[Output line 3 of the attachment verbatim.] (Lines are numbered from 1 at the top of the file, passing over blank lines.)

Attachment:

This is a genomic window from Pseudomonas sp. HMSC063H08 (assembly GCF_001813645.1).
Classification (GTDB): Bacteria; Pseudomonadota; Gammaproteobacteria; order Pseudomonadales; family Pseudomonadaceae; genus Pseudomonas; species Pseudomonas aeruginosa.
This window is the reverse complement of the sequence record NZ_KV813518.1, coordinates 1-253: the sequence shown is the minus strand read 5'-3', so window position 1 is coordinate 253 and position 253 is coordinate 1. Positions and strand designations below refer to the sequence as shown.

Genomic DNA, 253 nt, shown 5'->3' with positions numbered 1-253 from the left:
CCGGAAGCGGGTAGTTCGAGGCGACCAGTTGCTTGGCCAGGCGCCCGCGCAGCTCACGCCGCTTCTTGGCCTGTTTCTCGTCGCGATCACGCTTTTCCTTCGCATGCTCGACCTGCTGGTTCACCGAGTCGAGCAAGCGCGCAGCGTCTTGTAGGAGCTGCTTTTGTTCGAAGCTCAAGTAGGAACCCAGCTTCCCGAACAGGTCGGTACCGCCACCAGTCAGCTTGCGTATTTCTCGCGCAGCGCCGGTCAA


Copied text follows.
This window is the reverse complement of the sequence record NZ_KV813518.1, coordinates 1-253: the sequence shown is the minus strand read 5'-3', so window position 1 is coordinate 253 and position 253 is coordinate 1. Positions and strand designations below refer to the sequence as shown.